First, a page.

JOYCE MCMILLAN on THE RISE AND FALL OF LITTLE VOICE at the King’s Theatre, Glasgow, and THE AUTHORISED KATE BANE at the Traverse Theatre, Edinburgh, for Scotsman Arts Magazine, 18.10.12
The Rise And Fall Of Little Voice 4 stars ****
The Authorised Kate Bane 3 stars ***
IT’S EXACTLY twenty years since Jim Cartwright’s jagged and beautiful play The Rise And Fall Of Little Voice was first seen at the National Theatre in London. In that time, it has become one of the best-loved stories in modern British theatre, and the subject of a magnificent film version, starring Brenda Blethyn and Michael Caine as the heroine’s rowdy mother Mari, and her latest fancy-man, the ageing would-be showbiz agent Ray Say; and it’s not difficult to see why.
For at the core of the story – in the character of Mari’s fragile teenage daughter, Little Voice – there lies an exploration of the long, passionate love-affair between the British working class and the popular music of the mid-20th century, most of it American in impulse and origin. Up in her bedroom, in the little back-to-back house she shares with Mari in a fading Lancashire mill-town, Little Voice tends devotedly to her dear, dead fathert’s precious record collection of classics by great female singers, from Judy Garland to Shirley Bassey. She rarely speaks, and never goes out. Yet she can sing all of those songs, perfectly imitating the voices of the greats; and when Ray Say hears her, he thinks he has found the showbiz goldmine he’s been looking for.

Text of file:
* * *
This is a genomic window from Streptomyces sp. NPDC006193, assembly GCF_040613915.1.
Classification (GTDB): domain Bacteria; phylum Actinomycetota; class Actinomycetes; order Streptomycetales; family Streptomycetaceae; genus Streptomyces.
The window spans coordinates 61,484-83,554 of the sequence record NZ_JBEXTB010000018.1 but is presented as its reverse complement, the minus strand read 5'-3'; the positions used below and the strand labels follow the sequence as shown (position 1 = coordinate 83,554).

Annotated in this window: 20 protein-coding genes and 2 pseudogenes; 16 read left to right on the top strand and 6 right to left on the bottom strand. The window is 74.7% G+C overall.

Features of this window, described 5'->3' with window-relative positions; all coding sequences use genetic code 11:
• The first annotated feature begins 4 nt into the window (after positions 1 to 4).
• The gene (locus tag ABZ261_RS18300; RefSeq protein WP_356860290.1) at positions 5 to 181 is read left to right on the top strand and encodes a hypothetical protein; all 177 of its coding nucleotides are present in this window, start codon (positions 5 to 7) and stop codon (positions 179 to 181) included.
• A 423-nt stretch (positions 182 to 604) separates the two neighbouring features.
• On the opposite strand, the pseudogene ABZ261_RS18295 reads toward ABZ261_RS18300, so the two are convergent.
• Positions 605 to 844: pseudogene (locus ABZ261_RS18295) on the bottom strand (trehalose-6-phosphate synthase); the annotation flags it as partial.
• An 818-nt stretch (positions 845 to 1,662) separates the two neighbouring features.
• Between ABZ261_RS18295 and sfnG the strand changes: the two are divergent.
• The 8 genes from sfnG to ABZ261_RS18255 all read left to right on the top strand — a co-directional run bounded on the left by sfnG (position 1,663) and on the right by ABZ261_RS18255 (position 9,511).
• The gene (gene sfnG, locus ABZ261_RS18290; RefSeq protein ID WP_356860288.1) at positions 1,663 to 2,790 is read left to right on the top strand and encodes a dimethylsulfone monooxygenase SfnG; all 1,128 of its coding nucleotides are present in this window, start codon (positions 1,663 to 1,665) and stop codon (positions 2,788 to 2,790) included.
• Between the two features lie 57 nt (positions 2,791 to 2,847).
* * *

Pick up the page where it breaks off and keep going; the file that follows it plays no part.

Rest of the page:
The path Cartwright navigates through this story – now revived in a touring production directed by the playwright himself – is not a simple one, despite the show’s huge popular appeal. LV’S relationship with her own gift is complex, and not resolved at the end of the play. The portrayal of Mari, the gobby, vicious, strangely poetic character at the heart of the drama, veers between impassioned sympathy, and frightening levels of misogynistic disgust. And the play undoubtedly belongs to the 1980’s, the decade in which it was conceived, rather than to the world we live in now.